By Jay Bragg
Recently, 500,000 residents of Toledo, Ohio were without drinking water due to dangerously high levels of cyanotoxin in Lake Erie, produced by excessive amounts of blue-green algae. National news outlets were quick to point their fingers at agriculture, picking up on the talking points of local politicians, activist groups, and pseudo-scientists.
Toledo Mayor D. Michael Collins was quoted by the Los Angeles Times: “Once we clear this problem up, that is not going to eliminate the algae problem in the western basin of Lake Erie; that is not going to eliminate the agricultural runoff; that is not going to eliminate mega-farming.”
The Wall Street Journal reported, “Scientists say a transition from small farms to industrial-sized operations has increased runoff in recent years, and that climate change, with more intense storms and warmer temperatures, has created an ideal environment for algae to grow.”
It’s troubling that national media outlets are failing to discuss the magnitude of other contributing factors, as well as, characterizing family farms as “mega/industrial” operations.
The Lake Erie Waterkeeper claims that more than 10 billion gallons of raw or partially treated municipal sewage is discharged directly to Lake Erie from failing or outdated wastewater infrastructure each year. From 2008 to 2011, EPA reports indicated that the city of Detroit discharged more than 67 billion gallons of untreated sewage into Lake Erie. That’s a volume 319 times greater than BP’s Deepwater Horizon oil spill in the Gulf of Mexico in 2010.
In addition, the introduction and proliferation of Zebra Mussels in Lake Erie has directly contributed to the ever worsening blue-green algae problem. Research conducted by the United States Geological Survey has concluded that Zebra Mussels filter the water and eat most algal species but rejected blue-green algae. This has created an ecological imbalance in the lake. With an ample food supply (nutrients) and little or no competition from other algal species, blue-green algae thrive.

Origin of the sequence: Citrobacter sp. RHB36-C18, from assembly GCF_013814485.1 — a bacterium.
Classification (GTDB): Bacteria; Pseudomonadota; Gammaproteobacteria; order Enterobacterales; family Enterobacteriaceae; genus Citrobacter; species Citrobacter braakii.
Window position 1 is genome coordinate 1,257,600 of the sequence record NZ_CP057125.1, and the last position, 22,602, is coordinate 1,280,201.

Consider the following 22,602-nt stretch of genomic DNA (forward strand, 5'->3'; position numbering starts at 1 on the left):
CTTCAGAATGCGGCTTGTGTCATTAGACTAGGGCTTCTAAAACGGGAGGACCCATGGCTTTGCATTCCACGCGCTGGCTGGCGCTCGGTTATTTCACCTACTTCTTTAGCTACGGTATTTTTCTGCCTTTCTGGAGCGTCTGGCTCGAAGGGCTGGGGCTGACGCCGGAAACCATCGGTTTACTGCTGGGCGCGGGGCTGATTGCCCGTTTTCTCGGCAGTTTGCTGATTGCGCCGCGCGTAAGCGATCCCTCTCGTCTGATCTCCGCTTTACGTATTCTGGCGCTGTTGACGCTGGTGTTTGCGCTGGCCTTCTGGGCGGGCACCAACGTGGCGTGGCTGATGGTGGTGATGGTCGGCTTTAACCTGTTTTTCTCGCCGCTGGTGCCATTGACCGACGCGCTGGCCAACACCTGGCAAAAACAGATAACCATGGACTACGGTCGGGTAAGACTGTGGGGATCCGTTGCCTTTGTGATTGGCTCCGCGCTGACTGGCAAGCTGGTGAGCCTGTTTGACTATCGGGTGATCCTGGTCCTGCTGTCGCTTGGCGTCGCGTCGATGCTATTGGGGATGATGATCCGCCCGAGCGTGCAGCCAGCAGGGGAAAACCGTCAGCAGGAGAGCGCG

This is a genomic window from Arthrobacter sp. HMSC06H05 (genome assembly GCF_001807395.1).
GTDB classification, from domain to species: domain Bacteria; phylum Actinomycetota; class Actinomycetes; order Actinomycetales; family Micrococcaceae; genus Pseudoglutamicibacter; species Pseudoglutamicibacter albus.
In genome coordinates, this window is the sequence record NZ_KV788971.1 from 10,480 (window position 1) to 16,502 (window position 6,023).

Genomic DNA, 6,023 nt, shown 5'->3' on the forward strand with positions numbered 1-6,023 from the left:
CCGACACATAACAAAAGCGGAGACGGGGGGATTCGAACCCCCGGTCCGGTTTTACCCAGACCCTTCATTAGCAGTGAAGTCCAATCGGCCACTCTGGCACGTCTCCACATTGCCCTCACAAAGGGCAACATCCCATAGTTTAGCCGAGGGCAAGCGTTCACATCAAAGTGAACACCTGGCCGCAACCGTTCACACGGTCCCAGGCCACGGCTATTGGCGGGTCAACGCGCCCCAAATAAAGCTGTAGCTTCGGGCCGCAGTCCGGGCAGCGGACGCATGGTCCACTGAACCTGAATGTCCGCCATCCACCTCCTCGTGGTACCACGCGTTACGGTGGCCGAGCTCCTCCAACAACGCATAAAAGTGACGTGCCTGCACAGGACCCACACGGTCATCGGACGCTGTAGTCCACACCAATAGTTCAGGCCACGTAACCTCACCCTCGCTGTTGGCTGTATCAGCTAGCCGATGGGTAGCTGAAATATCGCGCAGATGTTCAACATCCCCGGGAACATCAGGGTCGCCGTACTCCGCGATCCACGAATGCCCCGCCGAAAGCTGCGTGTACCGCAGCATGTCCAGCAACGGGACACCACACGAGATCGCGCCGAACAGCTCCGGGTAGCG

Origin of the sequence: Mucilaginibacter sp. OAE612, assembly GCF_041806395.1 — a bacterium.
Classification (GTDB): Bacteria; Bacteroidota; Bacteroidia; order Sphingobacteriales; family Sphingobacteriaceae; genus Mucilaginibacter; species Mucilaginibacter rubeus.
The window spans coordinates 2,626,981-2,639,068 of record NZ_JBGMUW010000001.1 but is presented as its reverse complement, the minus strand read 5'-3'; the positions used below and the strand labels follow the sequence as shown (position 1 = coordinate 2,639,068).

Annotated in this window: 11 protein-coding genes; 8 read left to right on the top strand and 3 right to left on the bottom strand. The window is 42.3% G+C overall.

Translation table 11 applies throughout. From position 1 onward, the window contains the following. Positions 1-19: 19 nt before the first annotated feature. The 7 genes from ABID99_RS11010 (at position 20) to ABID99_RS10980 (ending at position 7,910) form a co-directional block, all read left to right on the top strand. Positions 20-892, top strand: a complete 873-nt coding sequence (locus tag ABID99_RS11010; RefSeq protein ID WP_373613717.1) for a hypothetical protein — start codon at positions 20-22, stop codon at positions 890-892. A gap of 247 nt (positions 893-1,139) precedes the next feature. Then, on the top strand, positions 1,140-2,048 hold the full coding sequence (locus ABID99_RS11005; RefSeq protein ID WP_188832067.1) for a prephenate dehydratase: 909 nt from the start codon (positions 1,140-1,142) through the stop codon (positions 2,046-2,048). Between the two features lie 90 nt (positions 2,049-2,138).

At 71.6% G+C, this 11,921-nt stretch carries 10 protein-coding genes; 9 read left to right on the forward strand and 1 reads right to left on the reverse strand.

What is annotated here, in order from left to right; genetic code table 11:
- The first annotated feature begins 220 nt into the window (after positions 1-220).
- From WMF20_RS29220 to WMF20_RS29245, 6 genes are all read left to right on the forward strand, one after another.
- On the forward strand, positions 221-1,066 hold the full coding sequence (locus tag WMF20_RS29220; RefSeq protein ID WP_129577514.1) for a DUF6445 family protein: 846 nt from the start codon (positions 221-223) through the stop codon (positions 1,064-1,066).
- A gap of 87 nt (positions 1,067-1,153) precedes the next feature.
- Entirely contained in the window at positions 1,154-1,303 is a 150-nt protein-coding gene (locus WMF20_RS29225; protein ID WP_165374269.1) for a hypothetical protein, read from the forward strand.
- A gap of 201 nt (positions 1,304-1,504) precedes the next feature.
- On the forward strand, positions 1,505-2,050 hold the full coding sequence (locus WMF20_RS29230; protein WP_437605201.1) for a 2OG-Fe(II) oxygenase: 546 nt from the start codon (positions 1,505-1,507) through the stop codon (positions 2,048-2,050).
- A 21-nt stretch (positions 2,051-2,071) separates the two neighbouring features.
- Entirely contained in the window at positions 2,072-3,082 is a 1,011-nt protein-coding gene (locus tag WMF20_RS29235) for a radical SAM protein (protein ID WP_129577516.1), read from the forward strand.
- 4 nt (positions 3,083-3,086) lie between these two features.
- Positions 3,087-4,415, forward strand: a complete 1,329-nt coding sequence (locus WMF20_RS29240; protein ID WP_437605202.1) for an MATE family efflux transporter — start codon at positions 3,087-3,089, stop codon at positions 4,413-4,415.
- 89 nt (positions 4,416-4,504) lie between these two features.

While agriculture may contribute some nutrients to Lake Erie, Michigan and Ohio farmers have been doing their part to minimize their contributions. For decades, they have been voluntarily implementing best management practices to improve nutrient efficiencies and reduce losses.
This has resulted in 65 percent less phosphorus (the nutrient of most concern) being applied throughout the watershed. Research conducted on phosphorus transport has determined that today 98 percent of the phosphorus applied to crops remains on the field and are used by the crop—meaning less than 2 percent actually runs off when it rains.
In fact, prior to Zebra Mussels establishing themselves in Lake Erie in the early 1990s, water quality had improved substantially.
Despite their efforts, Ohio farmers have come under increasing pressure from a mostly-urban legislature. In 2013, legislation was needlessly passed in Ohio to create a nutrient licensing program for fertilizer application.
Meanwhile, EPA continues to march forward with rulemaking to expand the regulatory jurisdiction of the Clean Water Act and implement rigorous nutrient standards for all water bodies. Undoubtedly, EPA and other environmental activists groups will seek to obscure the facts and exploit this crisis to further their agenda.
Proposed actions don’t improve water quality or the environment. They simply add regulatory bureaucracy.
Farmers and ranchers must stand firm in opposition to these efforts. Join with thousands of other farmers and ranchers to help “Ditch the Rule!”
Jay Bragg is associate director of Commodity and Regulatory Activities for Texas Farm Bureau.